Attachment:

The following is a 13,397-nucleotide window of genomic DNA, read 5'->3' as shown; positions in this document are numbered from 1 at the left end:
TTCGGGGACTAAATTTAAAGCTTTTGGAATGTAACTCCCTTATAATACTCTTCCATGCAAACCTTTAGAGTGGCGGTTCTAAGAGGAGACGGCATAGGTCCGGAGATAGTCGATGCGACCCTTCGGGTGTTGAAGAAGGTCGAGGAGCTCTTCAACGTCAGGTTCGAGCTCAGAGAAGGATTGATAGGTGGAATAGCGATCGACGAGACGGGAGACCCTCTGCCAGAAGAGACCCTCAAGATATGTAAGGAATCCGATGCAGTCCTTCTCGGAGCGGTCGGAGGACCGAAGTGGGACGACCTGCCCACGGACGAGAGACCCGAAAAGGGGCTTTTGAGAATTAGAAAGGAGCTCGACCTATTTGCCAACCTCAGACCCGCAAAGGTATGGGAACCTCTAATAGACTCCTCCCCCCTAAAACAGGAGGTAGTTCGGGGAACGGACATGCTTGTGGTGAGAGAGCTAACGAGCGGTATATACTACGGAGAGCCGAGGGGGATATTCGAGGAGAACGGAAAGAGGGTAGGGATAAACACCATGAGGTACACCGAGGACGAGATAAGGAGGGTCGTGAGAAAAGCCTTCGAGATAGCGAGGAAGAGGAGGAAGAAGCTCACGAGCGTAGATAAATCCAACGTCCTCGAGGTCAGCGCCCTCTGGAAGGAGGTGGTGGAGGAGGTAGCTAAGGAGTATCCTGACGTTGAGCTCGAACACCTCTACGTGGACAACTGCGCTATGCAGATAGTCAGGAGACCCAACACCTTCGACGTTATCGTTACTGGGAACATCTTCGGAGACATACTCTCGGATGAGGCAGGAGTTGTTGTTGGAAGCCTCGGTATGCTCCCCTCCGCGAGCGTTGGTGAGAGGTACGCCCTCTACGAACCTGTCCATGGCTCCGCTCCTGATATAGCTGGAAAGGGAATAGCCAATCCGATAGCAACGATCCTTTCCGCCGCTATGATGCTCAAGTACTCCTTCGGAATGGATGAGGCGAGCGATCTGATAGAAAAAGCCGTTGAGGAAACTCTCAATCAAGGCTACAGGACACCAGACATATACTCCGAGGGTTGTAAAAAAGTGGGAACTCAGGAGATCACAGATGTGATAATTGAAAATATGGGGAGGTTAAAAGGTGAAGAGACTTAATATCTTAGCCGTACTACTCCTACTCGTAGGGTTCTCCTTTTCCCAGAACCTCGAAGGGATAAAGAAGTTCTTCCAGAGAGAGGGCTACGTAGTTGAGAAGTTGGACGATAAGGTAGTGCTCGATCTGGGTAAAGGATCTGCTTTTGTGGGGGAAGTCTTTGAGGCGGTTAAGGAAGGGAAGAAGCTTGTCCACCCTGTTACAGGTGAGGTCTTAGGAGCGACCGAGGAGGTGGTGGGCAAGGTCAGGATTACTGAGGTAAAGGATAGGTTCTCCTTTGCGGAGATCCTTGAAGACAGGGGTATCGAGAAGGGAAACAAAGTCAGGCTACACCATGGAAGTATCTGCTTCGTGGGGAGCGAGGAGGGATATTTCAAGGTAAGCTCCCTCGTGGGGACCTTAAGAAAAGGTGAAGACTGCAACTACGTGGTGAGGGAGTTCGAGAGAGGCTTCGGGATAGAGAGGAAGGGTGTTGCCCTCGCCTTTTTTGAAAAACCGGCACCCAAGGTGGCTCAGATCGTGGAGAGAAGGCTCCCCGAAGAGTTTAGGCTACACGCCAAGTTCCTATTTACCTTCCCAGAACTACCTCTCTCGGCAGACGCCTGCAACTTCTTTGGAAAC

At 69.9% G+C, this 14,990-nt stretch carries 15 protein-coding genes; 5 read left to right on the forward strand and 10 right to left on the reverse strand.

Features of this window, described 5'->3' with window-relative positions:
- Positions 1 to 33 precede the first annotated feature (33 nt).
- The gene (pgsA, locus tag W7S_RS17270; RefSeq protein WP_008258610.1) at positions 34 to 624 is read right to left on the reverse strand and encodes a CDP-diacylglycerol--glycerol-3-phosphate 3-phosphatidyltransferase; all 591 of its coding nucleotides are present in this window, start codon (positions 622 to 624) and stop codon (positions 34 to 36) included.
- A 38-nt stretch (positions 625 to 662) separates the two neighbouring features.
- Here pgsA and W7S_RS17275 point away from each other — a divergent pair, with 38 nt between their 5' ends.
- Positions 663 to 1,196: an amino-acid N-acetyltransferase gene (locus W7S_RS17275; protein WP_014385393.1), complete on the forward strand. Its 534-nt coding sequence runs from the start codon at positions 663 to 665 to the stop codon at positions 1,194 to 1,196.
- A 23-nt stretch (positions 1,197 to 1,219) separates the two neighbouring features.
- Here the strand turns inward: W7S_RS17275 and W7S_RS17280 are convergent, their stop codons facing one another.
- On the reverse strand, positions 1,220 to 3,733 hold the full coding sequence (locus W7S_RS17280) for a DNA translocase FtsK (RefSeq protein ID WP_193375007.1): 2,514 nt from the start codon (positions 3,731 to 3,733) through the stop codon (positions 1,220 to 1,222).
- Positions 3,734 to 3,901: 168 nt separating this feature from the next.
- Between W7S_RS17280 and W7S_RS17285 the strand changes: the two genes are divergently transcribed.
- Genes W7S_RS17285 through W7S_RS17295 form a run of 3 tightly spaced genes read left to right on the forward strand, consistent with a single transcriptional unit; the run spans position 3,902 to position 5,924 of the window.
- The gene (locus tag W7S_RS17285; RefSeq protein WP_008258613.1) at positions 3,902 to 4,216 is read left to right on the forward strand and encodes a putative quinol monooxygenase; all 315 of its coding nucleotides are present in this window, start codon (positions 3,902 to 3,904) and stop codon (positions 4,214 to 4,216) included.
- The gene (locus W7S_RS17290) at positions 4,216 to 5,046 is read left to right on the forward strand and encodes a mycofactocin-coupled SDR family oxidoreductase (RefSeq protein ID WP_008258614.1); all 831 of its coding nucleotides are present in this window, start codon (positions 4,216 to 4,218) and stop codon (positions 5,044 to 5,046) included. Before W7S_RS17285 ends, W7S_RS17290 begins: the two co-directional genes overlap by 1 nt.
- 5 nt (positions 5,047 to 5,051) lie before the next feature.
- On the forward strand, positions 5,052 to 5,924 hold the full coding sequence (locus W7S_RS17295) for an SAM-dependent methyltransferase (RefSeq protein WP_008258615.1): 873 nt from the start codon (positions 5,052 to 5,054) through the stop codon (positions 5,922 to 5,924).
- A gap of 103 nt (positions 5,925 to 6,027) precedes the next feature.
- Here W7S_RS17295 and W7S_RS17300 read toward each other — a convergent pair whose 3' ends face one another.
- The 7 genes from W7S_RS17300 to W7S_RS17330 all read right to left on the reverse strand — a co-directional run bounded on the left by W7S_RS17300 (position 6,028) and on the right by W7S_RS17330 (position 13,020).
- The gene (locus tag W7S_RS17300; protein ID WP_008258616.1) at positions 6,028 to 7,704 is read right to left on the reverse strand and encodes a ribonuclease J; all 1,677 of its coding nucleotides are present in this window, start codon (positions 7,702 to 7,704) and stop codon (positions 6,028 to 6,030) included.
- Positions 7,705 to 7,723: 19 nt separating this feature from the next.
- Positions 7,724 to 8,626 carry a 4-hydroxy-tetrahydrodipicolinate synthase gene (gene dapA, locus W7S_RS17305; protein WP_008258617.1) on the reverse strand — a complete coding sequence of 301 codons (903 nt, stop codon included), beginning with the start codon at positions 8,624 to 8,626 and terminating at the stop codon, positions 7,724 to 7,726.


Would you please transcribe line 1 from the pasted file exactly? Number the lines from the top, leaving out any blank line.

The following is a 13,397-nucleotide window of genomic DNA, read 5'->3' as shown; positions in this document are numbered from 1 at the left end: